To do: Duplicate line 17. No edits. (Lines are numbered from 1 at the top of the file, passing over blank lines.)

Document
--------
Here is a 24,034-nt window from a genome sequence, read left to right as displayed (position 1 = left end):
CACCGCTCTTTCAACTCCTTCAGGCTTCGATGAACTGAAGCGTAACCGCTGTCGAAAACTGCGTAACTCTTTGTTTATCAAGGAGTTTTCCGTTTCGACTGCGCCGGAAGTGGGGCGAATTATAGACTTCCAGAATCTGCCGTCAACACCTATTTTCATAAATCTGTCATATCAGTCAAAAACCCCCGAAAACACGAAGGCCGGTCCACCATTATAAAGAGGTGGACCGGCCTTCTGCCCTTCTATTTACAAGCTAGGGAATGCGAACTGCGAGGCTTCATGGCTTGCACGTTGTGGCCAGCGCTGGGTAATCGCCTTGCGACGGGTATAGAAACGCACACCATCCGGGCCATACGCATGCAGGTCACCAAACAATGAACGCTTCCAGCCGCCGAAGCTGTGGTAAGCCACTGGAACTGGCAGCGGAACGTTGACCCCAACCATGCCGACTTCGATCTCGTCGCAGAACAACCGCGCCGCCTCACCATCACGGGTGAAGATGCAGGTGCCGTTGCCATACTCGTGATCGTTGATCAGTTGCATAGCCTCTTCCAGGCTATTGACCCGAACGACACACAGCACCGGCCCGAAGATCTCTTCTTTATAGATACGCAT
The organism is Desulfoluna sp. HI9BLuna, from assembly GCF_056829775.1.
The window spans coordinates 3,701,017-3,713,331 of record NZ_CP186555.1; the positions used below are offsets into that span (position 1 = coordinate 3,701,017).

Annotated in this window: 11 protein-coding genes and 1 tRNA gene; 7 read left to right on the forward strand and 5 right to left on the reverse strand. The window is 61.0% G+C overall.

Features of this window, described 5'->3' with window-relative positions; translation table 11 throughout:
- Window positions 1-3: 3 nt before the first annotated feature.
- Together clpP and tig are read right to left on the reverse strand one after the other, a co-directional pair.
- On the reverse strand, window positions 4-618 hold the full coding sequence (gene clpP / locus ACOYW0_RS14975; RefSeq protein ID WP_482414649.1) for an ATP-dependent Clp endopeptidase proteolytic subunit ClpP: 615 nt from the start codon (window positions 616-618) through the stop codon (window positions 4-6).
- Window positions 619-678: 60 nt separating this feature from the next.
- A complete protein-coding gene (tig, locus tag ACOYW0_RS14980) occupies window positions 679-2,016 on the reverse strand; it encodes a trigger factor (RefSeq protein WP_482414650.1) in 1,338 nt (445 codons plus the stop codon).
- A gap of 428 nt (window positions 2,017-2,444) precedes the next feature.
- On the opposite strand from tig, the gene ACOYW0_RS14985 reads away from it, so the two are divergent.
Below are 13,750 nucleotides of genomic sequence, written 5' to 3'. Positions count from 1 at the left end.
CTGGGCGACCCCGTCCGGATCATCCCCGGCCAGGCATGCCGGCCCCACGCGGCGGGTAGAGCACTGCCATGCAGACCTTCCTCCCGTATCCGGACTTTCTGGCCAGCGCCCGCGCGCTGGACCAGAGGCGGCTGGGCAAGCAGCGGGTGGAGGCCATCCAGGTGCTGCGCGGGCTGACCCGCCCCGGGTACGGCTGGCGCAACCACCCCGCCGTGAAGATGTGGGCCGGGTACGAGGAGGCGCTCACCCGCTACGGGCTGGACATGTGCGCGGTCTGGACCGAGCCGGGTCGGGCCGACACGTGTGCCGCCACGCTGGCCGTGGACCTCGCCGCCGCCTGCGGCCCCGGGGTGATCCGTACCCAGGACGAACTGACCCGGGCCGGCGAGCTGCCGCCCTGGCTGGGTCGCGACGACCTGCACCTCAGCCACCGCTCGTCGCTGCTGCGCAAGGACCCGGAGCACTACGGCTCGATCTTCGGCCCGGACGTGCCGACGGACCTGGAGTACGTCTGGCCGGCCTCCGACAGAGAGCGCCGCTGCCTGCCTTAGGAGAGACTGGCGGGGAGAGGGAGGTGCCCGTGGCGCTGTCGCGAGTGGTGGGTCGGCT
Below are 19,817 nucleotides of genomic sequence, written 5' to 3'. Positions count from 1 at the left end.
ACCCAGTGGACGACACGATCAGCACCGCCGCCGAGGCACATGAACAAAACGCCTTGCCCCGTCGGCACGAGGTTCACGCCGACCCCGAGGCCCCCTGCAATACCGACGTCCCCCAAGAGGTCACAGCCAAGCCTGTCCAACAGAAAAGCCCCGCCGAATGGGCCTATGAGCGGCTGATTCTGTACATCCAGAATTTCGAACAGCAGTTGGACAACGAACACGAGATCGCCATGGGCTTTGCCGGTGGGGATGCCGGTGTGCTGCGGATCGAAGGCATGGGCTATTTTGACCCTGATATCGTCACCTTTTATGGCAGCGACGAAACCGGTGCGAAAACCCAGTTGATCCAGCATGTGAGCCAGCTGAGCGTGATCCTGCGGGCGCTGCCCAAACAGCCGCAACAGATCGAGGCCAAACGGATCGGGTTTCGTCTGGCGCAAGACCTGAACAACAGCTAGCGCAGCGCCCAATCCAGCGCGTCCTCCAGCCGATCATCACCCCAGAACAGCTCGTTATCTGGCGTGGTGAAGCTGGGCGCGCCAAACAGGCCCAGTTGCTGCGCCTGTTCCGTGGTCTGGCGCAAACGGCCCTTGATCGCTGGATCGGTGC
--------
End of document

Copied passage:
ACCCAGTGGACGACACGATCAGCACCGCCGCCGAGGCACATGAACAAAACGCCTTGCCCCGTCGGCACGAGGTTCACGCCGACCCCGAGGCCCCCTGCAATACCGACGTCCCCCAAGAGGTCACAGCCAAGCCTGTCCAACAGAAAAGCCCCGCCGAATGGGCCTATGAGCGGCTGATTCTGTACATCCAGAATTTCGAACAGCAGTTGGACAACGAACACGAGATCGCCATGGGCTTTGCCGGTGGGGATGCCGGTGTGCTGCGGATCGAAGGCATGGGCTATTTTGACCCTGATATCGTCACCTTTTATGGCAGCGACGAAACCGGTGCGAAAACCCAGTTGATCCAGCATGTGAGCCAGCTGAGCGTGATCCTGCGGGCGCTGCCCAAACAGCCGCAACAGATCGAGGCCAAACGGATCGGGTTTCGTCTGGCGCAAGACCTGAACAACAGCTAGCGCAGCGCCCAATCCAGCGCGTCCTCCAGCCGATCATCACCCCAGAACAGCTCGTTATCTGGCGTGGTGAAGCTGGGCGCGCCAAACAGGCCCAGTTGCTGCGCCTGTTCCGTGGTCTGGCGCAAACGGCCCTTGATCGCTGGATCGGTGC